SCEC Subawards

For project proposals approved for funding, the investigators submit formal requests for a subaward through their research offices with a final statement of work (SOW), final budget, and budget justification. The formal requests are carefully reviewed at SCEC to ensure that the SOW and budget reflect the approved research. Historically, most budgets include salary funds for the investigator, postdocs, and students (including tuition), materials and supplies to accomplish the research objectives, travel to the SCEC annual meeting to present research results, and indirect costs per the subrecipient institution’s federally negotiated rate. SCEC very rarely funds requests for equipment. Budget formats are comparable to normal NSF proposal submission and verified by the submitting organization that they reflect current salaries and costs for other items. Before the final subaward can be established, the formal request and the original informal submission is submitted to the prime sponsoring agency’s SCEC program officers for approval.
Once a subaward is made, the SCEC Science Planning Committee and working group leaders monitor the scientific and technical progress of SCEC-funded projects through (1) investigator presentations at the SCEC Annual Meeting, workshops, working group meetings, and/or other national meetings; (2) written project reports submitted to SCEC (; and registration of publications to the SCEC database ( Funded investigators are also required to contribute data and results to the appropriate SCEC resource (e.g., Southern California Earthquake Data Center, database, community models). This information feeds into the annual review of the SCEC program, and allows SCEC to drive and change the direction of research as needed to meet the Center’s goals, milestones, and metrics. The Annual Science Plan will be adapted based on the progress by the SCEC community of researchers.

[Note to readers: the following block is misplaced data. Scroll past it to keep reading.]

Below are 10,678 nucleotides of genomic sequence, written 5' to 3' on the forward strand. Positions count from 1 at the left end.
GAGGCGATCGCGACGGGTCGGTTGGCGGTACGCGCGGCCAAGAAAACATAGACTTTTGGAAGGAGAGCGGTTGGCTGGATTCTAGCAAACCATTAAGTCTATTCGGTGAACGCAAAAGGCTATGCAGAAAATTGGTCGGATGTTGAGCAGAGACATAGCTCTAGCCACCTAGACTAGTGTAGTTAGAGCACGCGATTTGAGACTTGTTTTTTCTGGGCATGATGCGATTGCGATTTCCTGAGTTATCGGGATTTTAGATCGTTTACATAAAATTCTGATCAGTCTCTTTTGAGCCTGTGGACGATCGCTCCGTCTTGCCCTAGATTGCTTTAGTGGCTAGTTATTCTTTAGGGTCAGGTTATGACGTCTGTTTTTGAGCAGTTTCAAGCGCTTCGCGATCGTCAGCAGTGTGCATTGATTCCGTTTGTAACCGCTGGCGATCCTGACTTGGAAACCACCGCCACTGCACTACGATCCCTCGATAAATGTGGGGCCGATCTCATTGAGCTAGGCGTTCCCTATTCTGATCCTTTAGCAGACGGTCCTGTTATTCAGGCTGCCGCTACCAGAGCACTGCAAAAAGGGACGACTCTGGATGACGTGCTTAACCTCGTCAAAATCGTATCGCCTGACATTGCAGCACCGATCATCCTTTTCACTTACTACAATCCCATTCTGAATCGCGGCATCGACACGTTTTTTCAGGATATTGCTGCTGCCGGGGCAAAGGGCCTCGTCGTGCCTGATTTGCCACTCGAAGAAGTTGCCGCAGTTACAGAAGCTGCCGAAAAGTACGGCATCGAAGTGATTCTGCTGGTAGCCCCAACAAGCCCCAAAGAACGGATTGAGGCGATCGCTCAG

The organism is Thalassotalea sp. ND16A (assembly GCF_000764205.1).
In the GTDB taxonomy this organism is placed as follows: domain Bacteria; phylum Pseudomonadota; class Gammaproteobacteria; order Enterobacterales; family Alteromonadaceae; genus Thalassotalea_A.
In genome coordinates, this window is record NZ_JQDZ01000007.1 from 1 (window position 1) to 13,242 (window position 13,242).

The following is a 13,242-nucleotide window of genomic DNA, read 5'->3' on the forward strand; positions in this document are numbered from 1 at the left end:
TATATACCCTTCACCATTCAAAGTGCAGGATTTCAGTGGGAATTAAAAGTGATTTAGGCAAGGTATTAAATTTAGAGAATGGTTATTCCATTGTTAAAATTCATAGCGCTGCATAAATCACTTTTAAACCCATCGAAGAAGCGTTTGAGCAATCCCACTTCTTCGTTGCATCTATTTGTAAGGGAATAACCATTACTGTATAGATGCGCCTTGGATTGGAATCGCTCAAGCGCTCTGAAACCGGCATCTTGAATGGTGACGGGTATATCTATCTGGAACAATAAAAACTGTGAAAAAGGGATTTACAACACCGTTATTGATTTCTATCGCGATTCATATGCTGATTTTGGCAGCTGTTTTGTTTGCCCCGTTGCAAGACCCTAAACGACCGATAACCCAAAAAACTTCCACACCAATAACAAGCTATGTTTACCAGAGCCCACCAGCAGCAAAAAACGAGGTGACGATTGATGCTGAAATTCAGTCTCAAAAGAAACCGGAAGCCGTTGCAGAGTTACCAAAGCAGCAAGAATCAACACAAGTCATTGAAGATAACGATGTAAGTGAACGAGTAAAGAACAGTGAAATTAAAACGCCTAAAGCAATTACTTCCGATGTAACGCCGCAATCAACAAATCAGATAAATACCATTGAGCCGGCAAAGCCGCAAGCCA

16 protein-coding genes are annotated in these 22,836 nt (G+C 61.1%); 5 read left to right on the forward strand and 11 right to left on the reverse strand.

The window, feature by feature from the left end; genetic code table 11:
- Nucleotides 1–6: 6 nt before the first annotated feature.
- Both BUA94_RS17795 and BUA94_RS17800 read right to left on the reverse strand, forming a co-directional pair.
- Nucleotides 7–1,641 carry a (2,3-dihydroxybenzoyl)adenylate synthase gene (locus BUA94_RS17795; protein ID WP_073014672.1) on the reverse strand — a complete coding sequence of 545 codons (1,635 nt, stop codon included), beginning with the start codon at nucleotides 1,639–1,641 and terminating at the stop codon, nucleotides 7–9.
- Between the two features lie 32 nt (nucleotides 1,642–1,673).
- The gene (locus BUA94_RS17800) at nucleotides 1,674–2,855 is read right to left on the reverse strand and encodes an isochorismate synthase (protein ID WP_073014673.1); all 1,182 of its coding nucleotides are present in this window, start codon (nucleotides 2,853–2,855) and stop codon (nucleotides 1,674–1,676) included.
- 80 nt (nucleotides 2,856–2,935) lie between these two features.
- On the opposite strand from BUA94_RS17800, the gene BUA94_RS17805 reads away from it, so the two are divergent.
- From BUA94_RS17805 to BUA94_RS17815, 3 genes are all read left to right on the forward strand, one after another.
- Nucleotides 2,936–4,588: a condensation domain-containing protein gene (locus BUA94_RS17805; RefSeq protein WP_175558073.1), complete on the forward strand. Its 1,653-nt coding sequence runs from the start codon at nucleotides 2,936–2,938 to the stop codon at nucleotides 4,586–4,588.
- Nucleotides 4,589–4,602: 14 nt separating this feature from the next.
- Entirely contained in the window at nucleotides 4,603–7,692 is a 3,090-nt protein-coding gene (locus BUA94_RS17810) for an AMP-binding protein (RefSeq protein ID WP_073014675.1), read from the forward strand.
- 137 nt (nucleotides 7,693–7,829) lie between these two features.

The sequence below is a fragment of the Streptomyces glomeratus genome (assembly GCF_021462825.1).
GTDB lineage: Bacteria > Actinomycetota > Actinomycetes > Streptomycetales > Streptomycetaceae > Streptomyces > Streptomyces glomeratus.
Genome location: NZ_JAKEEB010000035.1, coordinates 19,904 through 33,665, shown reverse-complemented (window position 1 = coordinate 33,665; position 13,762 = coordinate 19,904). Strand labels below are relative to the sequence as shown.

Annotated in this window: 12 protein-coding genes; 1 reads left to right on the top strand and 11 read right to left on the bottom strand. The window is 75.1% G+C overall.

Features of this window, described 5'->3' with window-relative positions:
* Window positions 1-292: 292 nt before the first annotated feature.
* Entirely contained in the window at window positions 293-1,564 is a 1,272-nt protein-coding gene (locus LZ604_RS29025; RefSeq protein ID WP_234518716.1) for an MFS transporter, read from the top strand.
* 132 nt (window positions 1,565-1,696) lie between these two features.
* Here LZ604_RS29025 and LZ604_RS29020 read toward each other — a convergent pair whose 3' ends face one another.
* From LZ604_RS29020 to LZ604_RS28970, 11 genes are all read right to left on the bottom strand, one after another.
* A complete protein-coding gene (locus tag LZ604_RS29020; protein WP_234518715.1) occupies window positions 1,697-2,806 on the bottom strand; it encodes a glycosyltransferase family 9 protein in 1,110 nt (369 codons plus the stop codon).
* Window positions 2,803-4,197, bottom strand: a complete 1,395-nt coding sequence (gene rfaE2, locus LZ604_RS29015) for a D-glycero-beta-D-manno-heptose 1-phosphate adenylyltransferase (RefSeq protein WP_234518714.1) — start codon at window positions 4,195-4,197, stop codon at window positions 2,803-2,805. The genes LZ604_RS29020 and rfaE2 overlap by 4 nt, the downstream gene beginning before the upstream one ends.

With respect to financial monitoring on the subawards, the SCEC administration team reviews every invoice (a) to ensure expenses are within the approved scope of work, (b) to determine funds spent are reasonable and expensed in a timely manner, and (c) to track who is receiving funds and their level of effort. Any change in scope or major change in budget categories requires approval by the SCEC Director. Detailed documentation will be requested from the investigators when an invoice significantly deviates from the approved budget. The summary financial report submitted by investigators at the end of the budget period also provides critical information for the Center’s budget planning for following budget years.
If an investigator submits a successful proposal to SCEC the following year, their subcontract is usually amended to add on the new year of funding. Alternatively, investigators may not be funded in consecutive years if (1) they do not submit a proposal or (2) their submitted proposal is unsuccessful. This process means that the roster of participating investigators changes each year as new people and institutions become involved in the SCEC research collaboration. This annual review of the SCEC program (and associated subawards) allows SCEC to drive and change the direction of research as needed to meet the Center’s goals, milestones, and metrics. The fact that this is done on an annual basis with so many people and institutions involved is a unique characteristic of SCEC, and very different from how other research centers typically operate.